Throughout the race, we were kept well hydrated with plenty of ice cold isotonic drinks and water, so I could be thankful for that.
Some runners however, had felt that there could have been bananas and gels provided to the participants en route, though.
Picking up the pace
At about 20km into the race, I picked up the pace. My legs were not feeling too bad at this point, but it was also around this mark of the race that it seemed as though the kilometre markers were beginning to feel very far apart!
Thankfully though, I managed to keep on going though, despite the fact that I had been tempted to stop several times along the way… including taking a pit stop at the Marine Cove McDonald’s outlet, which I noticed, had been open for breakfast.
The Dreaded Slope
The worst was yet to come though. Upon reaching Marina Barrage again, at the 27km mark of the race, we were required to climb the barrage slope.
Added Fischer, “This was the biggest challenge especially towards the end of the race when you were already worn out and then you have to run uphill for 500 metres.”
Not wanting to lose my momentum and end up walking, I maintained a slow jog during this portion of my run.
Defreitas, however, had begged to differ about the slope. She said, “The slope was ok… but that’s because I knew there was a downhill at the other side.”
I slowly picked the pace up again after conquering the slope and tried to maintain this pace till the end.
Weather was cool
Thankfully the weather had continued to remain rather cool, so that helped me substantially.
Agreed Fischer, “Today there was no sun and that was good because it is the enemy for runners. The route and scenery overall was great though.”
At times I could feel myself slowing down a bit, and I stopped for brief water breaks at the hydration stations, towards the end. It was quite depressing though, to have to loop towards the Flower Dome and the Marina Bay Sands Shopping Mall for another 5km after reaching the end point, the Marina Barrage, but the thought of the food that was waiting for me at the end point, had kept me going.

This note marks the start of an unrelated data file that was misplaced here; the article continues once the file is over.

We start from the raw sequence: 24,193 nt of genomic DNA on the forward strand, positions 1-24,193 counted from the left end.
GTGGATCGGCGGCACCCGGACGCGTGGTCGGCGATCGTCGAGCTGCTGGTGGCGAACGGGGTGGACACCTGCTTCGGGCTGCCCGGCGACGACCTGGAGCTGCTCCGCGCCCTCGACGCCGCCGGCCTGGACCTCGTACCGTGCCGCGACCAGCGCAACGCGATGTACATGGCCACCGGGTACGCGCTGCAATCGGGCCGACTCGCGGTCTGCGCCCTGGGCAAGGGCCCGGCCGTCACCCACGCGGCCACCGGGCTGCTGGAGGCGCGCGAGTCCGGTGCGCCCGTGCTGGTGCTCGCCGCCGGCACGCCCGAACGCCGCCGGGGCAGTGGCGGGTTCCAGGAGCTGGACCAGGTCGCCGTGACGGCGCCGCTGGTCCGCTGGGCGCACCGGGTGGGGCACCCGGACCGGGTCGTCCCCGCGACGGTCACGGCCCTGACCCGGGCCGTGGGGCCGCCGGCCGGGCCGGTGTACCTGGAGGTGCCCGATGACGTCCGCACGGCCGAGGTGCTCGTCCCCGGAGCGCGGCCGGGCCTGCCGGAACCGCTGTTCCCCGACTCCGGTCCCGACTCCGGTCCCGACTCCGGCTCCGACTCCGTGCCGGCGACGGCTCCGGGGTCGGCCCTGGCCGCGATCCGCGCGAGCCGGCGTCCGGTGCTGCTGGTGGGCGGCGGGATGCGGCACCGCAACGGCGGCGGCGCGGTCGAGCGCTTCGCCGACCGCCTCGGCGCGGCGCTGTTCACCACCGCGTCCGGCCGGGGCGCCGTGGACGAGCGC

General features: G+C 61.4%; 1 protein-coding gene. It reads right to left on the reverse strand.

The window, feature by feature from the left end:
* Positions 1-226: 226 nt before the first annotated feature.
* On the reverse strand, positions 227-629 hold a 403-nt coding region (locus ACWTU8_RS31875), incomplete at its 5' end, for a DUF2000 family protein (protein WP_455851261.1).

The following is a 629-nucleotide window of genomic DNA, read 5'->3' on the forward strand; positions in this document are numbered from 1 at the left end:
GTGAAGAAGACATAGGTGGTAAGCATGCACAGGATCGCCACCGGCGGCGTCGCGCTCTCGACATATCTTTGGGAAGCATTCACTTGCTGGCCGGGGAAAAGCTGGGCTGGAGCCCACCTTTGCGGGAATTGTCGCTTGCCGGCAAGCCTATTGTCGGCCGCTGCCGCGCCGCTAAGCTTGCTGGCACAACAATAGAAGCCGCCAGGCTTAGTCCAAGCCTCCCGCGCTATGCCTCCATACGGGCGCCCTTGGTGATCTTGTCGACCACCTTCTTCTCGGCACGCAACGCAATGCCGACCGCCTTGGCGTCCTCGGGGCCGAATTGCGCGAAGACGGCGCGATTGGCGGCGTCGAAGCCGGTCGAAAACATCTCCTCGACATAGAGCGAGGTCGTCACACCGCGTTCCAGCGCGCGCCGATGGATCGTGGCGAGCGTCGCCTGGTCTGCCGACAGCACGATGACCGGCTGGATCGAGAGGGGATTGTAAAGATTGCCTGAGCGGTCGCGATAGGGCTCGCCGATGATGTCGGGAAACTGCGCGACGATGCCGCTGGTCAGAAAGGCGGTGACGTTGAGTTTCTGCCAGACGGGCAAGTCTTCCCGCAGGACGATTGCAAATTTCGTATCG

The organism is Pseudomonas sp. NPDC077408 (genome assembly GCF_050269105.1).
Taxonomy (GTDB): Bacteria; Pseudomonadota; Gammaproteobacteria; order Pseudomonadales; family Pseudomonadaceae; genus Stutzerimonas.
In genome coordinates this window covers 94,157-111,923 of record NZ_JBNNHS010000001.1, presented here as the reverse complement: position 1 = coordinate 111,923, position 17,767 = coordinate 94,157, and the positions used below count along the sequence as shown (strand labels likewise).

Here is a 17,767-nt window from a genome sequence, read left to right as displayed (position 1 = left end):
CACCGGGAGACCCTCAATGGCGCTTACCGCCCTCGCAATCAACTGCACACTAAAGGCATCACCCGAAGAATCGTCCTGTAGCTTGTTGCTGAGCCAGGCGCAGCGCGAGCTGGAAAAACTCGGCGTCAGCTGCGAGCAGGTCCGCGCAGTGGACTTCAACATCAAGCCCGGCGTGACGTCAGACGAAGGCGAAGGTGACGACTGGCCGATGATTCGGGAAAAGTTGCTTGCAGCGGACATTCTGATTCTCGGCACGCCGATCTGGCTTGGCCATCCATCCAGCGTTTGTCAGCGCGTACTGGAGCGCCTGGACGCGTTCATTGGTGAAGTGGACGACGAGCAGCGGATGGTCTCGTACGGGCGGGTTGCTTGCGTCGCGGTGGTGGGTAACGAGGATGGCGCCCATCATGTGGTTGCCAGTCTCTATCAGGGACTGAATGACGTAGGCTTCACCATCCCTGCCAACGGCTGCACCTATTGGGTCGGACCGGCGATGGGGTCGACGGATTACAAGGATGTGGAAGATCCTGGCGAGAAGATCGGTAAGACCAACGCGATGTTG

The End Point
Soon enough the end point loomed. I increased the pace a bit and headed past the finishing line, completely exhausted but very relieved at the same time.
We were handed an ice-cold bottle of Pocari Sweat isotonic drink, together with our finisher tee shirt and race medal, upon completion. I spent some time downing the hard-earned bottle of drink and caught up with some friends before queueing up for the food.
Queueing for the food
Though the queue was long, at least it moved quite fast. And like all running races organised by Pink Apple Events, there was a variety of food available to runners and these included a main course of either fried rice and bee hoon, as well as snacks such as ice cream, bananas and Tau Foo Fah (soft beancurd dessert).
However unlike the previous years though, runners had to queue up for all of the food items and their bibs would then be marked once they picked up their items. In earlier editions of the Newton Challenge, there was no marking of bibs when collecting snack items.
The fried rice, which had come together with egg and chicken nuggets, tasted quite delicious… but maybe that was because I had been quite hungry after the long run.
Well Organised Run
Overall, runners had thought that the race had been rather well organised. Said Fischer, “It was a great run. The running conditions were good and the organisation was great. We run at Marina Bay area quite often and it is always nice to do a race here.”
Added Defreitas, “The organisation and logistics were good. But if I had to name any improvements, I think that the front guys may have gone the wrong way on the 32km route; but I didn’t have any issues though.”